Introduction & Objectives
Interstitial lung disease (ILD) accompanied by anti-melanoma differentiation-associated gene 5 (MDA5) positive dermatomyositis (DM) is often rapidly progressive and associated with poor prognosis. A standard treatment has not yet been established. The 6-month survival rate of patients undergoing conventional treatment with glucocorticoids (GC) alone or a combination of GC and additional various immunosuppressants (step-up therapy) is 28–66% in Asian patients. Failure of these treatments seems to be partly related to rapid progression in alveolar damage before achieving sufficient immunosuppression.
Recently, some case reports have suggested a combined immunosuppressive therapy may be efficacious. Thus, in a single-arm study, these researchers prospectively evaluated the efficacy and safety of a combined immunosuppressive regimen for anti-MDA5-positive DM with ILD.
Adult Japanese patients with newly onset anti-MDA5-positive DM with ILD (n=29) were enrolled in multiple centers from 2014 to 2017. They were treated with a regimen of high-dose glucocorticoids (GC), tacrolimus and intravenous cyclophosphamide (IVCY). Plasmapheresis (i.e., plasma was removed, then replaced with an equivalent amount of fresh frozen plasma or 5% albumin) was used if patients worsened after the regimen started. The primary endpoint was six-month survival, compared with that of a historical control (n=15) of patients with anti-MDA5-positive DM with ILD who received step-up treatment (high-dose GC and stepwise addition of immunosuppressant). Secondary endpoints were 12-month survival rate, adverse events and changes in laboratory data.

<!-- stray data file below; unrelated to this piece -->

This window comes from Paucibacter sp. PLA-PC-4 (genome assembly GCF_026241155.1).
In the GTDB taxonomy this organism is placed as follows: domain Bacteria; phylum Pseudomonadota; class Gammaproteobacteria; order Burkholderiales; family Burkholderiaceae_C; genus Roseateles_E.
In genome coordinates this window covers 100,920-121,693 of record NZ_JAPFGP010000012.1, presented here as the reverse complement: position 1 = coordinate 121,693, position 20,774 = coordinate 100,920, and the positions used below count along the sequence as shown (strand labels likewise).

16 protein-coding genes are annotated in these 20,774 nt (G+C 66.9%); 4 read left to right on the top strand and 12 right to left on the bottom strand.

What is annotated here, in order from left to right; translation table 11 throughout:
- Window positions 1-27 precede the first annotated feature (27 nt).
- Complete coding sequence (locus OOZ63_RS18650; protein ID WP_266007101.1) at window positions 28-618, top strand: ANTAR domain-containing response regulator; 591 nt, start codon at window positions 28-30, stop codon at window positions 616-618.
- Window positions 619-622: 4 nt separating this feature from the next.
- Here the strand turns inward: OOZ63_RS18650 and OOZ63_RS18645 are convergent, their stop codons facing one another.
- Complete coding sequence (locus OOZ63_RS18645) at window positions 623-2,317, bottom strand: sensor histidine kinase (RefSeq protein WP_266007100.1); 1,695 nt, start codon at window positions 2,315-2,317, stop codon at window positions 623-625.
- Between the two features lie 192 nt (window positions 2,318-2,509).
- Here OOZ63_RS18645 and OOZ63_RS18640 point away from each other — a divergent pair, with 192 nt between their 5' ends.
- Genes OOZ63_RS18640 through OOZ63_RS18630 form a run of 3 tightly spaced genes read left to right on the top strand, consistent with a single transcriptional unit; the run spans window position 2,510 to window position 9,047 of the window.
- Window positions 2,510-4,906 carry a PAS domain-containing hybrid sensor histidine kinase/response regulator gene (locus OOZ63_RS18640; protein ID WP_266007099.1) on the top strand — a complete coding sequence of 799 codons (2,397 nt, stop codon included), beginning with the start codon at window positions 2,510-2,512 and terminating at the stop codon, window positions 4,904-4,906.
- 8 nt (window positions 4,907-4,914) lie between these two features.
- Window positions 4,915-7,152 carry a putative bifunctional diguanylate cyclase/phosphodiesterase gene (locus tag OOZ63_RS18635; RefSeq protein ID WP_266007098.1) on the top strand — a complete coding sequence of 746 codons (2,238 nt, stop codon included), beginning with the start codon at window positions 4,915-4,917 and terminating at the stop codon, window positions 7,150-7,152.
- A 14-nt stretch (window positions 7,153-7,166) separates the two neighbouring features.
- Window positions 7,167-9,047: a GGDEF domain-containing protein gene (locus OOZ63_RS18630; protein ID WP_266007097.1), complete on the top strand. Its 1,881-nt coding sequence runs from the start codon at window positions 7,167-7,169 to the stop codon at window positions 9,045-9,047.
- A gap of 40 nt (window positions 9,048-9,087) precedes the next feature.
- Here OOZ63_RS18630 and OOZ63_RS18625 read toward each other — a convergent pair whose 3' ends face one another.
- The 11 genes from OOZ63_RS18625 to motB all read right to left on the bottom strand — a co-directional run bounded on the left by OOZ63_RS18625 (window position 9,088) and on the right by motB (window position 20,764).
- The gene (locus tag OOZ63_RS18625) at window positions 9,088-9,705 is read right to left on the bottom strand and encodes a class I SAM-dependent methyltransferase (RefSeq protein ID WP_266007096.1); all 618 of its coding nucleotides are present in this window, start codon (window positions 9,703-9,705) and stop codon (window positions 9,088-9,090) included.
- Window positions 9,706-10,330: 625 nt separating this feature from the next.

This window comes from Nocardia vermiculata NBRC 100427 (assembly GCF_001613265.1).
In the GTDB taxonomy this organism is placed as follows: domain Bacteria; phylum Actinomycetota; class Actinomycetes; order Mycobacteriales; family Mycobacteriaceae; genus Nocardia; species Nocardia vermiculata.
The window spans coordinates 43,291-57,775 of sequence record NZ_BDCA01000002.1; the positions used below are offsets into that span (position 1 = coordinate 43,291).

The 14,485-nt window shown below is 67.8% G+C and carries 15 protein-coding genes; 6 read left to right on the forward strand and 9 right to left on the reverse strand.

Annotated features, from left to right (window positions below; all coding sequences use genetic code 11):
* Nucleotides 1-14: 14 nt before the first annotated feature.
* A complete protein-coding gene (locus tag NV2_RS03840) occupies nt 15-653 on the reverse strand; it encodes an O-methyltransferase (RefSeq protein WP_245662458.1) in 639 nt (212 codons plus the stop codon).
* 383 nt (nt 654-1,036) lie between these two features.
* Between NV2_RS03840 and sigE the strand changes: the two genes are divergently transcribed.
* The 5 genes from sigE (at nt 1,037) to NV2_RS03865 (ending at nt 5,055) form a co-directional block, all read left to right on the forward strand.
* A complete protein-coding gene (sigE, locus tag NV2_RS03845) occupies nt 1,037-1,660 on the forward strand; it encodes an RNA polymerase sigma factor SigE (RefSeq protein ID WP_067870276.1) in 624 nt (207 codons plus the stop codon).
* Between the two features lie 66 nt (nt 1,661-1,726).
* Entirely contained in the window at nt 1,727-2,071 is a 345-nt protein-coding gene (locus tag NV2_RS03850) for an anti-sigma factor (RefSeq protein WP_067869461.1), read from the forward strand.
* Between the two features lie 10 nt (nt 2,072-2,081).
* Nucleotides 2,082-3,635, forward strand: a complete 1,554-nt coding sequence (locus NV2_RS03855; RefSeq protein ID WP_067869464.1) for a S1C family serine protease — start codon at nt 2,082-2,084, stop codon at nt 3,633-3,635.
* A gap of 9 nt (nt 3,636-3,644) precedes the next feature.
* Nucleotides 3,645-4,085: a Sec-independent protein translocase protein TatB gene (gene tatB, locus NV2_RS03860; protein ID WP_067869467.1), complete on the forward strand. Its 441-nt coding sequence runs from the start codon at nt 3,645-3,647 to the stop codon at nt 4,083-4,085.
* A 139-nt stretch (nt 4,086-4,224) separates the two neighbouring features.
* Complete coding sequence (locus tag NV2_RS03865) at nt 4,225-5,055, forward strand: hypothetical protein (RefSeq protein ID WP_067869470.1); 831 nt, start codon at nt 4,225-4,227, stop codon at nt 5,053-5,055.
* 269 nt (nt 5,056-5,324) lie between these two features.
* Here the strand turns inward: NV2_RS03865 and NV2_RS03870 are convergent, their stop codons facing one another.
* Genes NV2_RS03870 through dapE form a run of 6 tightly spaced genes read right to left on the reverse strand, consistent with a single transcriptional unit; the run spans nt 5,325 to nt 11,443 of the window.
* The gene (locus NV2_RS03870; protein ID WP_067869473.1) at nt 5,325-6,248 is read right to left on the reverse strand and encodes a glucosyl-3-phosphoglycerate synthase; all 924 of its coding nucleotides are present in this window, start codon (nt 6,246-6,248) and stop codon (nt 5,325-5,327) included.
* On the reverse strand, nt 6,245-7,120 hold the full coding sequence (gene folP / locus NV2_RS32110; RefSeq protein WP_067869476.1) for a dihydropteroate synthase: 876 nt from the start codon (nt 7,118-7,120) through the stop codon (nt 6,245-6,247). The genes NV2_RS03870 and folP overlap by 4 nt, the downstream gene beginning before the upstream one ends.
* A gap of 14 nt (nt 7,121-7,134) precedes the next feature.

Two patients dropped out of the treatment regimen because their treatment differed from that of the prescribed regimen during the observation period: Administration of IVCY was considerably delayed for one patient, and IVCY was changed to infliximab for the other patient.
The combined immunosuppressive regimen group showed significantly higher 6-month survival than the step-up treatment group (89% and 33%, respectively, P<0.0001). In the combined immunosuppressive group, 23 of 27 patients survived. In the step-up treatment group, 10 of 15 patients died.
Over 52 weeks, anti-MDA5 titer, serum ferritin level, percent vital capacity and chest high-resolution computed tomography scores improved. The combined immunosuppressive regimen group received IVCY nearly 20 days earlier with shorter intervals and tended to receive plasmapheresis more often than patients undergoing step-up treatment (n=15). Cytomegalovirus reactivation was frequently observed over 52 weeks.
All survivors recovered to a state in which oxygenation was not required. All deaths were due to exacerbation of ILD; however, infections seemed to trigger the exacerbation.
A combined immunosuppressive regimen is effective for anti-MDA5-positive DM with ILD. Plasmapheresis can be used for additional effect in intractable disease. Opportunistic infections should be carefully monitored during treatment.